Whittingham impressed with Utes' work in spring
Couldn't tell yesterday when I spoke to coach Kyle Whittingham if he was huffing and puffing because he really was working out like he claimed he was, or if he was just hyperventilating over the excitement of his football team.
Whittingham, whose team wrapped up its spring session Saturday, seems more excited about his 2012 Utes than any team in past years.
The followup story will be in the Salt Lake Tribune
soon, but the overall theme from Whittingham was the team's effort to work hard every day was a step up even for a team known for its hard work.
"I don't want to get ahead of ourselves and make any predictions or anything, but their attitude and the way they went about their business was great," he said. "Those are the intangibles, the work ethic and leadership, you need out of a good team."
Whittingham called running back Harvey Langi the most improved player in spring since he showed the talent the Utes expected out of him as a freshman.
Whittingham was extremely complimentary of his quarterbacks, noting returning starter Jordan Wynn looked strong.
"He is throwing the ball better since he arrived here," Whittingham said. "He is stronger and bigger and his delivery and mechanics are much better this spring."
Freshmen quarterbacks Travis Wilson and Chase Hansen both had good springs, but Wilson separated himself from Hansen in the last half of the session and showed signs of the talent that should make him the No. 2 guy as the Utes enter the season.
Who knows, if Wynn falters, Wilson could be ready to step in and lead the Utes.
With Wynn and Wilson looking so strong and Jon Hays, a proven player, available, Whittingham hasn't ruled out the possibility of Hansen going on a mission.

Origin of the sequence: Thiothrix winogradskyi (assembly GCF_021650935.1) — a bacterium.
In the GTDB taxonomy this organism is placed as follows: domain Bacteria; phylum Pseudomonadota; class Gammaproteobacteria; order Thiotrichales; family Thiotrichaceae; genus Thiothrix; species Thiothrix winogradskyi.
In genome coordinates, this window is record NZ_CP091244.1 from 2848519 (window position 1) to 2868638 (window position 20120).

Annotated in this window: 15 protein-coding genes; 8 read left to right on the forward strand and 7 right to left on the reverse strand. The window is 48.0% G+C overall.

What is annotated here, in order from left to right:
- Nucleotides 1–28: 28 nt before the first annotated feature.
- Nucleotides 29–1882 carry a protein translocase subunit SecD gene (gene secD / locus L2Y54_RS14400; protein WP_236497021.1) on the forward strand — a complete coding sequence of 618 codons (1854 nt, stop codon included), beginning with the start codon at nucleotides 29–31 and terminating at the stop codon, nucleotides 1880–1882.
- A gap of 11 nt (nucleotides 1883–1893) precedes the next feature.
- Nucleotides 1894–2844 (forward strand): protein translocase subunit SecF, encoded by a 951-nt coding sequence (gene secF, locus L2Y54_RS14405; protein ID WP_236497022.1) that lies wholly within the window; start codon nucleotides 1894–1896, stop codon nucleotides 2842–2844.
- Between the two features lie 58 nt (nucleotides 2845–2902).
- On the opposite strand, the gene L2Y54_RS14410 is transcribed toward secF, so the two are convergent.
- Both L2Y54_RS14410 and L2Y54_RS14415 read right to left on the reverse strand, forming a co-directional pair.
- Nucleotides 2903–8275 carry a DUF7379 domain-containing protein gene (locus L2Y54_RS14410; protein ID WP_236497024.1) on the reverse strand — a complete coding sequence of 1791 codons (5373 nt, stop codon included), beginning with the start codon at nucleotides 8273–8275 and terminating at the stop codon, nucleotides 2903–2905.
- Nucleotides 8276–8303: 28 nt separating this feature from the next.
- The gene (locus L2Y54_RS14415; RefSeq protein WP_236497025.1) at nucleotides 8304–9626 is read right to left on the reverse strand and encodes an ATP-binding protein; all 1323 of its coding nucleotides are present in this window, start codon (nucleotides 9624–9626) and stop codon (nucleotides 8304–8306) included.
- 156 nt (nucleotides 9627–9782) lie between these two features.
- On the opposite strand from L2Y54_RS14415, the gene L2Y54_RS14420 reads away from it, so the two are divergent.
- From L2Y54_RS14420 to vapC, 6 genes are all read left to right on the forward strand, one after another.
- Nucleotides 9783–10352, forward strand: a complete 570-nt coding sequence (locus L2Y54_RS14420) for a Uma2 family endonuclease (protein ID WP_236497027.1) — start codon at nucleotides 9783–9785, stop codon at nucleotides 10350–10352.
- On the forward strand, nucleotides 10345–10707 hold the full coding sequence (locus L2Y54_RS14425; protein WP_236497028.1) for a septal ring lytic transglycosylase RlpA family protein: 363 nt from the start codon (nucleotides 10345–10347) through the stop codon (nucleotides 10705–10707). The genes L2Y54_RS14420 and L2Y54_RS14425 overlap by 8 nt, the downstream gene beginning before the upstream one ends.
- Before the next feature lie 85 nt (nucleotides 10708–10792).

He said that possibility will be something which the Utes will discuss with Hansen this week.
From the outside looking in, it seems it would be in Hansen's best interest to serve now since the Utes are so loaded at the position.
As for other spots, Whittingham likes the depth at running back and receiver.
"We have a veteran group of receivers since most of last year's crew is returning and we expect them to be steady performers this year," he said.
Whittingham said the priority now is recruiting. In that regard, the Utes picked up a commitment from Leroy Sitake Tanoai, a 6-foot-4, 285-pound offensive lineman out of Sherman Oaks, Calif., Wednesday.
Tanoai is a relative of Utah defensive coordinator Kalani Sitake. He had offers from other western schools including BYU, Washington, UCLA and Hawaii.
I missed the Red-White game since I was covering Utah's gymnastics team at the NCAA Championships, but some of my overall impressions from camp that stood out was the improved play of Wilson and how deep the Utes are at tight end.
Aaron Roderick, whose new title is passing game coordinator, wants to use the tight ends a lot more in 2012. It seems he has manpower to use them in a variety of ways with Jake Murphy and Westlee Tonga looking good in the spring session.
Whittingham said the Utes haven't decided whether to leave Tonga at tight end or move him back to the defensive side of the ball, but given how well he did, I'd be surprised if Tonga is moved back to the defense.
Areas of concern still continue to be the youth on the offensive line and the linebacker spot. The secondary too is thin on experience, but Utah has done a great job in the past of cultivating solid players in those areas so there is no reason to doubt their abilities to do so now.
I really liked how some of the young receivers looked, particularly Dres Anderson and Kenneth Scott.
The defensive line could be the Utes' best, with the Kruger brothers looking stronger and bigger than ever and Star Lotulelei anchoring the line.
Elsewhere, Pac-12 commissioner Larry Scott continues to try to preserve the Pac-12 and Big Ten's traditional meeting in the Rose Bowl even as college football officials discuss revising the BCS system
The movement behind a four-team playoff scenario is gaining momentum, although there is a desire to maintain the Rose Bowl's allegiance to the Pac-12 and Big Ten.
It seems Scott recognizes that possibility won't fly.
Personally, I think the traditional ties to the Rose Bowl are overblown. It's the Rose Bowl itself that oozes tradition. I don't think the general college football fan would care which teams are participating, especially if it means college football can have at least some semblance of a playoff system using the top four teams.
What do you think, stick with the Pac-12/Big Ten allegiance or should the Rose Bowl be a part of a new BCS system?
- Lya Wodraska
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